Two “at pace” consenting processes revealed
Cabinet papers reveal two broad approaches to speeding up consenting processes. Certain types of projects for central and local government will bypass all standard environmental considerations and other projects will obtain access to quick decisions.
These fast-tracking proposals will bring certainty for the construction industry around work and will create opportunities for other projects to proceed in both public and private sectors.
The general approach to avoid or replace consent processes (including processes involving designations) by avoiding public submissions and hearings, and narrowing appeal possibilities will be controversial for those who value the benefits of due process and environmental protection. However, that is unlikely to dissuade politicians and businesses who are focused on kick-starting the economy and see public involvement in environmental decision-making as unnecessary red tape.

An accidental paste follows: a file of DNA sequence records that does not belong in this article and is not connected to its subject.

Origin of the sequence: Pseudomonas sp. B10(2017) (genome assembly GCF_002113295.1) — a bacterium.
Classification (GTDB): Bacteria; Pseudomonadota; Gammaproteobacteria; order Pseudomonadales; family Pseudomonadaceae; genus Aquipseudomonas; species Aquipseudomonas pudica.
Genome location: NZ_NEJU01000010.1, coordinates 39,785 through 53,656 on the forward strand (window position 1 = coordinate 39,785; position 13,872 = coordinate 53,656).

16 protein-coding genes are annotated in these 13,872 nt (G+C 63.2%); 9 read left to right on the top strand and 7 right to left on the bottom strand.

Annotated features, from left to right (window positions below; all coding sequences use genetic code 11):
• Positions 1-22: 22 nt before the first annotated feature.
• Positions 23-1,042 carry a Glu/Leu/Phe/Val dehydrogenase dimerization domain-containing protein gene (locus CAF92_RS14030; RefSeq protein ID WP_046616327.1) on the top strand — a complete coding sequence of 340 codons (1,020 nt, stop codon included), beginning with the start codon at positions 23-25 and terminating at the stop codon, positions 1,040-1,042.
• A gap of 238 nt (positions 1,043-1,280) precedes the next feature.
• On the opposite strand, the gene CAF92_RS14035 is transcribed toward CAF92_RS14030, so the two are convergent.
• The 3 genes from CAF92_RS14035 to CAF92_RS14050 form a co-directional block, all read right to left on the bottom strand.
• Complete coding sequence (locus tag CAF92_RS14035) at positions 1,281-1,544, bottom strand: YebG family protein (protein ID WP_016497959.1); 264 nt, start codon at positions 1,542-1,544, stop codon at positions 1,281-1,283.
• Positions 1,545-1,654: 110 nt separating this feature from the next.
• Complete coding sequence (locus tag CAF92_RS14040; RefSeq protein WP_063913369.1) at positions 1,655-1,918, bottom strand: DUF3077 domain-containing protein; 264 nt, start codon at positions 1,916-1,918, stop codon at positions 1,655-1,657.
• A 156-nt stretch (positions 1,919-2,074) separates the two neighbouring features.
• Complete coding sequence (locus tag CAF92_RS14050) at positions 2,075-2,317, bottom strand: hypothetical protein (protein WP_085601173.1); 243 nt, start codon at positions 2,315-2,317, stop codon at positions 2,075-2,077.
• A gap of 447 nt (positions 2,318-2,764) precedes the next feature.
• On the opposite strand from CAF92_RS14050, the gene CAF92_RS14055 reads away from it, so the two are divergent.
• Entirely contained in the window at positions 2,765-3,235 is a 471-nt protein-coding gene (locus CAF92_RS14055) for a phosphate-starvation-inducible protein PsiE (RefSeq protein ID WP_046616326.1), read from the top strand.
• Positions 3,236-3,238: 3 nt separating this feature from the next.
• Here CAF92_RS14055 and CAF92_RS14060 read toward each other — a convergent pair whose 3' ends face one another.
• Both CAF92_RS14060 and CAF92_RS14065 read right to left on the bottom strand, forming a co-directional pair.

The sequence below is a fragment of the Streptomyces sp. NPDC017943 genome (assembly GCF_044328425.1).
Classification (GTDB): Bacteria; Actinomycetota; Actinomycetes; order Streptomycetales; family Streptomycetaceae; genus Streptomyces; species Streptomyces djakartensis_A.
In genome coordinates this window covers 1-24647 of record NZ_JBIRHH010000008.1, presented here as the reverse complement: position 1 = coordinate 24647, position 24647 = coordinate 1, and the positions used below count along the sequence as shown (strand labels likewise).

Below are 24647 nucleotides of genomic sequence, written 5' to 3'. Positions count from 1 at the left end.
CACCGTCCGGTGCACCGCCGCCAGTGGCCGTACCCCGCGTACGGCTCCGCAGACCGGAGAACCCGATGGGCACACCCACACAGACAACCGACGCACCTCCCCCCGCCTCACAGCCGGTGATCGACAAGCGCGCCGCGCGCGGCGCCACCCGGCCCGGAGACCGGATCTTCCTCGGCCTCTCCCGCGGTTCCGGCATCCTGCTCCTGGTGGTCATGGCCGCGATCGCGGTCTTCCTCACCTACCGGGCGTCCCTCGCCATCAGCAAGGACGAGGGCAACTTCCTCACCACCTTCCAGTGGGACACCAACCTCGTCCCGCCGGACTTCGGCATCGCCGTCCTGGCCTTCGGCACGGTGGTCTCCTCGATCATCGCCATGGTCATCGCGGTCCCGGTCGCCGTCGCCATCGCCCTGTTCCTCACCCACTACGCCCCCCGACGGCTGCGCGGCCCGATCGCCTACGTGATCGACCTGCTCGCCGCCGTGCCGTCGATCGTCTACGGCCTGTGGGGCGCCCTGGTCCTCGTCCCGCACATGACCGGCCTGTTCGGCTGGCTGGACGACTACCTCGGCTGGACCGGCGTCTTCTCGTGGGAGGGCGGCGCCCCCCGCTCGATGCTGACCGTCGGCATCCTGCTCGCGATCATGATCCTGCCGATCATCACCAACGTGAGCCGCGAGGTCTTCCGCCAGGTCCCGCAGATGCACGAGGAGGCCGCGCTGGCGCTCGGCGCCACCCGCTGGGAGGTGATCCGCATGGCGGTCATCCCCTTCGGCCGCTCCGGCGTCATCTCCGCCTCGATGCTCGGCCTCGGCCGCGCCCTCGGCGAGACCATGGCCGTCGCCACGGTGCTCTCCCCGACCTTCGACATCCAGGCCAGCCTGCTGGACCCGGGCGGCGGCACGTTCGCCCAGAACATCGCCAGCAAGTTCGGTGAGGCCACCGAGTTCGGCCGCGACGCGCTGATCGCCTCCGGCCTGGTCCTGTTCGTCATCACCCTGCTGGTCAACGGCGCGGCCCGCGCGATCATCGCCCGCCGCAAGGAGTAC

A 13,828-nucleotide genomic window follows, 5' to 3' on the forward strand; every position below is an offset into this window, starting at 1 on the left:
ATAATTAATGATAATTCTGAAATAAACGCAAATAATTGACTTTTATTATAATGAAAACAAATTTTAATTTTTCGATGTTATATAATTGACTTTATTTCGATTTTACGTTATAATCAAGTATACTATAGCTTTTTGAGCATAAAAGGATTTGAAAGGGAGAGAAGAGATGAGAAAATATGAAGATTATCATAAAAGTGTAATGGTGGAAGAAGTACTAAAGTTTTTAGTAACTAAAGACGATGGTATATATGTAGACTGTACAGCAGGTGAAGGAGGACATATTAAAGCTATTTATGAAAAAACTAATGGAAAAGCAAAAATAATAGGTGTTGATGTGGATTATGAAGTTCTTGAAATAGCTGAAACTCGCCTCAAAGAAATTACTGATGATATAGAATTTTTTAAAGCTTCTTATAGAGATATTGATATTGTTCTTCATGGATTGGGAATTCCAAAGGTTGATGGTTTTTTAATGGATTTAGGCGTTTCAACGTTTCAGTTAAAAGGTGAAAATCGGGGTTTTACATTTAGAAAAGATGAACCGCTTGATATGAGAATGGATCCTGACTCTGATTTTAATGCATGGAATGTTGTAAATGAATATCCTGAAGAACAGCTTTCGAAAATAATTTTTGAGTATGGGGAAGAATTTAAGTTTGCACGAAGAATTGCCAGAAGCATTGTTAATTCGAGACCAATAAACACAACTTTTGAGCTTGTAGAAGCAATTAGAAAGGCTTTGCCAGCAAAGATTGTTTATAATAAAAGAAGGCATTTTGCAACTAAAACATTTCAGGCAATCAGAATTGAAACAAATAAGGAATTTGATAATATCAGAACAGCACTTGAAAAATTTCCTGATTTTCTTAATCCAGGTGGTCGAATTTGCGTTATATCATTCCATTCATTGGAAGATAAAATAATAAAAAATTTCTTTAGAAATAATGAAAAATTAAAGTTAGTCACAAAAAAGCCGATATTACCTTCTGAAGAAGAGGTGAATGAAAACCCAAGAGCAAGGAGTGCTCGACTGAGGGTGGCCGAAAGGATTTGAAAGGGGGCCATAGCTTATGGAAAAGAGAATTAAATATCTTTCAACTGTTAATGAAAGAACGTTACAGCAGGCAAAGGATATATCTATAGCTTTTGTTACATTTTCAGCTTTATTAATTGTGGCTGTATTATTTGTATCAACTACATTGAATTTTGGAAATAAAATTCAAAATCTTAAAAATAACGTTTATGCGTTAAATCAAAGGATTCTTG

Central and local government projects bypass consenting requirements
There are two types of approaches taken that will benefit central and local government projects. These will be driven by economic, not environmental, considerations.
The Bill is likely to bestow by royal decree resource consents for specific large-scale Government-led projects. These are likely to be housing, rail and road projects. This will delight many – KiwiRail, the Transport Agency and developers who are partnering with Kāinga Ora. The later won’t need to go through normal processes or need to wait for the specially designed urban development framework to be enacted.